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Robot pets given to care home residents suffering from dementia

Care home residents have been given robotic pets as part of a scheme to help people with  dementia   (Supplied)
Care home residents have been given robotic pets as part of a scheme to help people with dementia (Supplied)

Care home residents have been given robotic pets to draw comfort and friendship from as part of a remarkable dementia treatment strategy.

Belvedere Care Home in Colne, Lancashire has been using fake pups and kittens to help residents gain a “sense of purpose” and give them their own furry friends.

The animals are used throughout the home, but are specifically used to aid residents with dementia as part of the care home group’s dementia care strategy.

Liz Reddy is one of the residents helped by the pets (Supplied)
Liz Reddy is one of the residents helped by the pets (Supplied)

Staff said that in one case, a woman with advanced dementia saw her fall risk reduce almost completely as the fake pets helped her condition.

“There are lots of proven benefits such as companionship, friendship and a sense of purpose,” manager Gillian Towers said.

“They reduce agitation and distressed behaviour, particularly among residents with dementia.

“One lady with advanced dementia would have frequent falls if she was in distress. But after we gave her a dog, her fall risk was reduced almost completely.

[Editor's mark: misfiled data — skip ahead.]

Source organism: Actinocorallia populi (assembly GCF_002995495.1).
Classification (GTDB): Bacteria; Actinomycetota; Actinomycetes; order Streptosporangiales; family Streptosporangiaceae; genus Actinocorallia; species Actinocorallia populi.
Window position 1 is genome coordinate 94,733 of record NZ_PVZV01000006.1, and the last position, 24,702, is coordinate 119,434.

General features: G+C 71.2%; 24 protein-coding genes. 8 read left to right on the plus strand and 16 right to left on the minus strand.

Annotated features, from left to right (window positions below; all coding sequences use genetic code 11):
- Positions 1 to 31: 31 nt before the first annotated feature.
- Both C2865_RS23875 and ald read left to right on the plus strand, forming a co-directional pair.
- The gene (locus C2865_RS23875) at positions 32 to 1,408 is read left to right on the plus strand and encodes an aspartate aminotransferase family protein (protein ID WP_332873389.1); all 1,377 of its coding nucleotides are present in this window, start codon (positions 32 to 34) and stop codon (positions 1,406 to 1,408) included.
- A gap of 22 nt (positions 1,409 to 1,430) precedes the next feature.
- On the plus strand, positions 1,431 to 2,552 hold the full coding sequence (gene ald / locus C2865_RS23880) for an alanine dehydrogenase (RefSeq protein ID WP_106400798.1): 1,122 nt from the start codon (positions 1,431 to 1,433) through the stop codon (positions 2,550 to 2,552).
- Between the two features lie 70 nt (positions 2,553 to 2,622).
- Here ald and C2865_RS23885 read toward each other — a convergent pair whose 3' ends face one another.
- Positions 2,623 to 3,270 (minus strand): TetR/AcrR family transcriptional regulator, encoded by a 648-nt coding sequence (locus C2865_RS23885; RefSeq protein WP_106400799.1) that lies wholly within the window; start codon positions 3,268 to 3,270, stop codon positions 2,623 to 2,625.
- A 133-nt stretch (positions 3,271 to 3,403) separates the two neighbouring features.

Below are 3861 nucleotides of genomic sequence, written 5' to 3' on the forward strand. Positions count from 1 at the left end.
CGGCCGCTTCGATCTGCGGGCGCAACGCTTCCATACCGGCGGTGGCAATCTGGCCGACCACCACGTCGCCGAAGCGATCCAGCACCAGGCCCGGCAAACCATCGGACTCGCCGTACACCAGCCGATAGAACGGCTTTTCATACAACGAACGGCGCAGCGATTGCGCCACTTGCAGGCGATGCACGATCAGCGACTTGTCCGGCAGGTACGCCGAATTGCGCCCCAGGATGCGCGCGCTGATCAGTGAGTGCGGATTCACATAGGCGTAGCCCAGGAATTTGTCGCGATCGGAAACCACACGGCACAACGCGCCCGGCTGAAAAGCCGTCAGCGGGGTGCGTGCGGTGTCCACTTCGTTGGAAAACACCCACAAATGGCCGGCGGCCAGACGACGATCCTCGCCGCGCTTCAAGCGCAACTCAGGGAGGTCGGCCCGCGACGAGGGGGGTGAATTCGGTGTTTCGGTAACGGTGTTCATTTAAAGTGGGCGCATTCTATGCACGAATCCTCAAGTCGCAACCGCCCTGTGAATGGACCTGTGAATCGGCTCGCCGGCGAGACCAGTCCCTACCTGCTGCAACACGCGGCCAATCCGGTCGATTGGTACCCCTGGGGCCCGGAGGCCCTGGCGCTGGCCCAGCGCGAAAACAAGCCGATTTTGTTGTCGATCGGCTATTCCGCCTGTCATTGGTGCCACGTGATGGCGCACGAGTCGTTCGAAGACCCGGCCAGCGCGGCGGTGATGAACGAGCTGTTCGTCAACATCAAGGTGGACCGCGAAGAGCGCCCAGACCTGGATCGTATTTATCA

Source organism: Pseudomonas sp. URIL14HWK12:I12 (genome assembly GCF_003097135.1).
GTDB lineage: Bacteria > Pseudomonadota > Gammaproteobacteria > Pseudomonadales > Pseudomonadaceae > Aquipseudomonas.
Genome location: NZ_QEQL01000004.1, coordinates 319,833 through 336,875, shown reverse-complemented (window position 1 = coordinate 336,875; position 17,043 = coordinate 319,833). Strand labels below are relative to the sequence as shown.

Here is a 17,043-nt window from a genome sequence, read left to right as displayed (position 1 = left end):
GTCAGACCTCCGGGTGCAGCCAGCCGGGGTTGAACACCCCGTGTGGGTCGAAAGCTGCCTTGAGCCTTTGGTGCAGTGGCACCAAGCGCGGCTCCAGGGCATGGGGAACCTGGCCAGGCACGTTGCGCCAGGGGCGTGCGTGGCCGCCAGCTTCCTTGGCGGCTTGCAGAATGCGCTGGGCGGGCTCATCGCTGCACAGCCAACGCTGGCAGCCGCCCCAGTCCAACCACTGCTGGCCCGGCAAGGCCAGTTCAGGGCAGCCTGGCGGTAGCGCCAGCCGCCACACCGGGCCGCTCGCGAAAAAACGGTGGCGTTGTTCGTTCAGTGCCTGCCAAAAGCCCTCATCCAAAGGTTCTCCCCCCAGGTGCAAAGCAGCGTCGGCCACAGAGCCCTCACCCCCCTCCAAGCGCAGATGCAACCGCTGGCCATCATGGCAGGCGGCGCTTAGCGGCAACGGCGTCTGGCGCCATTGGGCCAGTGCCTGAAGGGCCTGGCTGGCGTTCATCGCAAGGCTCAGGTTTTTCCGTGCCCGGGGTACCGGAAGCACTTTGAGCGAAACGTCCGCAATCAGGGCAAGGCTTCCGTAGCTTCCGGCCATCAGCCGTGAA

“As her dementia is advanced, she thought the dog was real so it gave her a sense of purpose.”

The home currently has five pets including cats that purr and miaow and dogs that bark along if spoken to (Supplied)
The home currently has five pets including cats that purr and miaow and dogs that bark along if spoken to (Supplied)

The home currently has five pets including cats that purr and miaow and dogs that bark along if spoken to.

Ms Towers added that many residents used to have pets at home and find comfort in the robotic ones.

“Some of our residents are not pet people and that’s fine, but others love them,” she said.

“Residents name them and one resident missed her own dog so took the robot one everywhere with her. It brings happy memories.”

A study into using robotic pets in care homes by researchers at Plymouth University found that residents given the pets demonstrated positive effects, such as a decrease in depression and anxiety.

Dr Hannah Bradwell, who led the research said: “Our results suggest that affordable robot pets are able to produce important wellbeing impacts for older adult care home residents, with further potential positive impacts for staff through reduced occupational disruptiveness.

“Interviews and calendar free-text observations demonstrated that the robots were calming, reduced anxiety, improved mood, relaxed residents, reduced agitation, and provided reassurance.”